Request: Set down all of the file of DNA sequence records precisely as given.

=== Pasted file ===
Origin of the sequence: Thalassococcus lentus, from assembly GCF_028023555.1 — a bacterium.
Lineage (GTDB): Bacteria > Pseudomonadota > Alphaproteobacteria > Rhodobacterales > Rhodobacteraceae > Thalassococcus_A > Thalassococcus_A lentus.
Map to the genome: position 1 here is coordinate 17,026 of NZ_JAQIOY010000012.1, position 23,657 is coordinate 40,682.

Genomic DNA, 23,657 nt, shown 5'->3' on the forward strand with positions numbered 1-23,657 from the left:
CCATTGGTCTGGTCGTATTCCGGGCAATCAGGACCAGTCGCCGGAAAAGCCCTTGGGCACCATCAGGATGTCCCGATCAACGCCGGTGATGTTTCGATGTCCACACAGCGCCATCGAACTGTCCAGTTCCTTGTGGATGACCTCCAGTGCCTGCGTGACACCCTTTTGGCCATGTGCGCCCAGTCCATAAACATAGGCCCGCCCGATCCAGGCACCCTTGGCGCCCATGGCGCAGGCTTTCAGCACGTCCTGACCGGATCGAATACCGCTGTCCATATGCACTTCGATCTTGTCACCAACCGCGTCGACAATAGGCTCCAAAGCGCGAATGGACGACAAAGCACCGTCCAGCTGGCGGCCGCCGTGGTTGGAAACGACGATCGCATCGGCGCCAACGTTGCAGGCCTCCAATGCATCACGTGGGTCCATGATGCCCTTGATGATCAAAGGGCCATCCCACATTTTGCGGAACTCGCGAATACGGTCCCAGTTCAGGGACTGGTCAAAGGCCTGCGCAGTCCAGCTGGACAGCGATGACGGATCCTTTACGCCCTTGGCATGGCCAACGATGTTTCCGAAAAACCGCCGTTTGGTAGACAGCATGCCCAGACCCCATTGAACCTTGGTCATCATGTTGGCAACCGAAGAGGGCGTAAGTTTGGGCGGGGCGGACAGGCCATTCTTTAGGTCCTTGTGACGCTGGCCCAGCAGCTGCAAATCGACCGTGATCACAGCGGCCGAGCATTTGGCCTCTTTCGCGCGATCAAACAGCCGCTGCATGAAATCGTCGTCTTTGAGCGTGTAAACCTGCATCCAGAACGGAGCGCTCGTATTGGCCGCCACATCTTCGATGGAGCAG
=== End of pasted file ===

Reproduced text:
Origin of the sequence: Thalassococcus lentus, from assembly GCF_028023555.1 — a bacterium.
Lineage (GTDB): Bacteria > Pseudomonadota > Alphaproteobacteria > Rhodobacterales > Rhodobacteraceae > Thalassococcus_A > Thalassococcus_A lentus.
Map to the genome: position 1 here is coordinate 17,026 of NZ_JAQIOY010000012.1, position 23,657 is coordinate 40,682.

Genomic DNA, 23,657 nt, shown 5'->3' on the forward strand with positions numbered 1-23,657 from the left:
CCATTGGTCTGGTCGTATTCCGGGCAATCAGGACCAGTCGCCGGAAAAGCCCTTGGGCACCATCAGGATGTCCCGATCAACGCCGGTGATGTTTCGATGTCCACACAGCGCCATCGAACTGTCCAGTTCCTTGTGGATGACCTCCAGTGCCTGCGTGACACCCTTTTGGCCATGTGCGCCCAGTCCATAAACATAGGCCCGCCCGATCCAGGCACCCTTGGCGCCCATGGCGCAGGCTTTCAGCACGTCCTGACCGGATCGAATACCGCTGTCCATATGCACTTCGATCTTGTCACCAACCGCGTCGACAATAGGCTCCAAAGCGCGAATGGACGACAAAGCACCGTCCAGCTGGCGGCCGCCGTGGTTGGAAACGACGATCGCATCGGCGCCAACGTTGCAGGCCTCCAATGCATCACGTGGGTCCATGATGCCCTTGATGATCAAAGGGCCATCCCACATTTTGCGGAACTCGCGAATACGGTCCCAGTTCAGGGACTGGTCAAAGGCCTGCGCAGTCCAGCTGGACAGCGATGACGGATCCTTTACGCCCTTGGCATGGCCAACGATGTTTCCGAAAAACCGCCGTTTGGTAGACAGCATGCCCAGACCCCATTGAACCTTGGTCATCATGTTGGCAACCGAAGAGGGCGTAAGTTTGGGCGGGGCGGACAGGCCATTCTTTAGGTCCTTGTGACGCTGGCCCAGCAGCTGCAAATCGACCGTGATCACAGCGGCCGAGCATTTGGCCTCTTTCGCGCGATCAAACAGCCGCTGCATGAAATCGTCGTCTTTGAGCGTGTAAACCTGCATCCAGAACGGAGCGCTCGTATTGGCCGCCACATCTTCGATGGAGCAG